A successful push into productivity and collaboration software could give corporate customers much more to buy from Dropbox. The first example is Paper, which provides a kind of virtual white space where employees and contractors can share Excel spreadsheets, Google Docs, and other digital assets regardless of what device they are using. The idea is to tie together scores of different productivity tools and fold in management tools to help teams keep projects on track. Paper has been in beta since late 2015, but appears to be nearing a general release.

“Paper is going to be really important for us,” says chief operating officer Dennis Woodside, who declined to comment on IPO plans or on the company's revenue. “In five years, you could start a business on Dropbox: that is something we aspire to.”

Dropbox is far from the only company looking to change the way work is done. Google offers G Suite, which contains business versions of apps such as Google Docs and Gmail. Facebook has a collaboration service called Workplace. Microsoft is improving its cloud offerings as it seeks to defend the massive market share earned with its Windows and Office monopolies. Box has strong traction with companies in highly regulated industries like health care and financial services, while younger companies such as Asana, Atlassian, and Slack already handle elements of what Dropbox aims to do. According to Gartner analyst Karen Hobert, there are 130 companies just in the electronic file storage and sync market.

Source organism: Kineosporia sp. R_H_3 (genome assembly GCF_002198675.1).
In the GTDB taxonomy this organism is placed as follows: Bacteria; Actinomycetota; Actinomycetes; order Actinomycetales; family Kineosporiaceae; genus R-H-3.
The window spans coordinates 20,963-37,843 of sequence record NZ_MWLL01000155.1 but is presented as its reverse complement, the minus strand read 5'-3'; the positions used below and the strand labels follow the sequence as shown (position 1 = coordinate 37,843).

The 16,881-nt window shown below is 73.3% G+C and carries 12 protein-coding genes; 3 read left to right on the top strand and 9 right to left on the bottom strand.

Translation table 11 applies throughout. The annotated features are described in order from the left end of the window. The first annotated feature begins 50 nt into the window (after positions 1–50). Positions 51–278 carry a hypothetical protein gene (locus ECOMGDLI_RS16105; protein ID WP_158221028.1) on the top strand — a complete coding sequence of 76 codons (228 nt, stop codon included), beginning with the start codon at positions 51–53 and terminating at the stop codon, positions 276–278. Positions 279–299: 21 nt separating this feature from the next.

Yet even rivals see Dropbox as a likely survivor of the inevitable consolidation. The overall market opportunity for productivity and collaboration tools is $30 billion, if you replace all those PC disk drives and traditional Windows or Mac programs with cloud-based alternatives. “That’s an order of magnitude more than the combined revenue of all the players today,” says Box chief executive officer Aaron Levie. “As everything moves to the cloud, there’s going to be plenty of opportunity.”

Fending off challenges

Dropbox has been bulking up for this opportunity since 2014, when Houston hired Woodside. A former McKinsey consultant, Woodside joined Google in 2003 as an operations expert, before running U.S. sales and then the Motorola Mobility cell phone division. At Dropbox, he’s hired more than 200 salespeople, up from zero when the company relied solely on Internet clicks. The engineering team has more than doubled to more than 1,000 members, large by any measure. And he has overseen a massive, risky IT overhaul. While most companies are moving more of their business onto public cloud platforms like the one run by Amazon Web Services, Dropbox has shifted billions of its U.S. customers’ files away from Amazon’s platform to three of its own data centers. That way, Dropbox can tweak its network to cut the time it takes to store and sync traffic.